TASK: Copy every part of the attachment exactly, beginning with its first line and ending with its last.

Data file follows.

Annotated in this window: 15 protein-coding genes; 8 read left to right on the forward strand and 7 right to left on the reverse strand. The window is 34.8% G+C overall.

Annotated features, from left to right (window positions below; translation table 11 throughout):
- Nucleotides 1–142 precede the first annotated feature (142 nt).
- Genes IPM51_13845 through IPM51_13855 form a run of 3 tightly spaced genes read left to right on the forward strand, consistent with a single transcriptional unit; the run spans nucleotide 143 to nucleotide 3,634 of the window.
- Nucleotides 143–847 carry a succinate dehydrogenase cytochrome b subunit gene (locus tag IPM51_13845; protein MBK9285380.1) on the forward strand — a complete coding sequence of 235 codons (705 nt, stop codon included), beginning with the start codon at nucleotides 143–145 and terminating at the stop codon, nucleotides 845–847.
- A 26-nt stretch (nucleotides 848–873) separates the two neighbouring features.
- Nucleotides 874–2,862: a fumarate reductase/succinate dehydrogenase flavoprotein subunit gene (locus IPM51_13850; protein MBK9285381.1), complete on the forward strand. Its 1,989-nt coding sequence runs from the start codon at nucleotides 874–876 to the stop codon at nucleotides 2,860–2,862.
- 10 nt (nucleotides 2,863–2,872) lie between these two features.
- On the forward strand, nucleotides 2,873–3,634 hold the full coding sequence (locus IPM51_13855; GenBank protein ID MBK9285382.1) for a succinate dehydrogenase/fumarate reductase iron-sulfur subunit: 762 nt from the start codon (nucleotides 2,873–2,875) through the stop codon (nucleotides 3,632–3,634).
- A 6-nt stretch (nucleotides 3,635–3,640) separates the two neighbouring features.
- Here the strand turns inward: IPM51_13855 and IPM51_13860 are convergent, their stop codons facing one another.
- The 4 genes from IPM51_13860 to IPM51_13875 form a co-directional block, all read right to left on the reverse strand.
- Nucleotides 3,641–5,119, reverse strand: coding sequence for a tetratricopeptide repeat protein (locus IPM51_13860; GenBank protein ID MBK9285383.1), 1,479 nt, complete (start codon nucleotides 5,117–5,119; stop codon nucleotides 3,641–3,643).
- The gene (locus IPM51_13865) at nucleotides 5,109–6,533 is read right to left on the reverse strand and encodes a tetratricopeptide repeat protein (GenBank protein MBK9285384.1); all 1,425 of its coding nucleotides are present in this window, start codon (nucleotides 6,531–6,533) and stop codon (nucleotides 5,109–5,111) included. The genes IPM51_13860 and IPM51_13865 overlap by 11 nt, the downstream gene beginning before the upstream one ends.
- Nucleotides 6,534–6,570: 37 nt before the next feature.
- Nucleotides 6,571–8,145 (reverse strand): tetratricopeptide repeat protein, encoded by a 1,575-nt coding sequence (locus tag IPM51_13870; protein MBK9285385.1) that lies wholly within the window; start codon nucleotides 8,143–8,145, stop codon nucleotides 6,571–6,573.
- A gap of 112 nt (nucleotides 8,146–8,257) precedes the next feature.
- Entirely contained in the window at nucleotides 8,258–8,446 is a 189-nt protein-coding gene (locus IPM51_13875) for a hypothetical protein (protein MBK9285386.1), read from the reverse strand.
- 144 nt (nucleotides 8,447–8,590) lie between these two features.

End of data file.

Annotated in this window: 15 protein-coding genes; 8 read left to right on the forward strand and 7 right to left on the reverse strand. The window is 34.8% G+C overall.

Annotated features, from left to right (window positions below; translation table 11 throughout):
- Nucleotides 1–142 precede the first annotated feature (142 nt).
- Genes IPM51_13845 through IPM51_13855 form a run of 3 tightly spaced genes read left to right on the forward strand, consistent with a single transcriptional unit; the run spans nucleotide 143 to nucleotide 3,634 of the window.
- Nucleotides 143–847 carry a succinate dehydrogenase cytochrome b subunit gene (locus tag IPM51_13845; protein MBK9285380.1) on the forward strand — a complete coding sequence of 235 codons (705 nt, stop codon included), beginning with the start codon at nucleotides 143–145 and terminating at the stop codon, nucleotides 845–847.
- A 26-nt stretch (nucleotides 848–873) separates the two neighbouring features.
- Nucleotides 874–2,862: a fumarate reductase/succinate dehydrogenase flavoprotein subunit gene (locus IPM51_13850; protein MBK9285381.1), complete on the forward strand. Its 1,989-nt coding sequence runs from the start codon at nucleotides 874–876 to the stop codon at nucleotides 2,860–2,862.
- 10 nt (nucleotides 2,863–2,872) lie between these two features.
- On the forward strand, nucleotides 2,873–3,634 hold the full coding sequence (locus IPM51_13855; GenBank protein ID MBK9285382.1) for a succinate dehydrogenase/fumarate reductase iron-sulfur subunit: 762 nt from the start codon (nucleotides 2,873–2,875) through the stop codon (nucleotides 3,632–3,634).
- A 6-nt stretch (nucleotides 3,635–3,640) separates the two neighbouring features.
- Here the strand turns inward: IPM51_13855 and IPM51_13860 are convergent, their stop codons facing one another.
- The 4 genes from IPM51_13860 to IPM51_13875 form a co-directional block, all read right to left on the reverse strand.
- Nucleotides 3,641–5,119, reverse strand: coding sequence for a tetratricopeptide repeat protein (locus IPM51_13860; GenBank protein ID MBK9285383.1), 1,479 nt, complete (start codon nucleotides 5,117–5,119; stop codon nucleotides 3,641–3,643).
- The gene (locus IPM51_13865) at nucleotides 5,109–6,533 is read right to left on the reverse strand and encodes a tetratricopeptide repeat protein (GenBank protein MBK9285384.1); all 1,425 of its coding nucleotides are present in this window, start codon (nucleotides 6,531–6,533) and stop codon (nucleotides 5,109–5,111) included. The genes IPM51_13860 and IPM51_13865 overlap by 11 nt, the downstream gene beginning before the upstream one ends.
- Nucleotides 6,534–6,570: 37 nt before the next feature.
- Nucleotides 6,571–8,145 (reverse strand): tetratricopeptide repeat protein, encoded by a 1,575-nt coding sequence (locus tag IPM51_13870; protein MBK9285385.1) that lies wholly within the window; start codon nucleotides 8,143–8,145, stop codon nucleotides 6,571–6,573.
- A gap of 112 nt (nucleotides 8,146–8,257) precedes the next feature.
- Entirely contained in the window at nucleotides 8,258–8,446 is a 189-nt protein-coding gene (locus IPM51_13875) for a hypothetical protein (protein MBK9285386.1), read from the reverse strand.
- 144 nt (nucleotides 8,447–8,590) lie between these two features.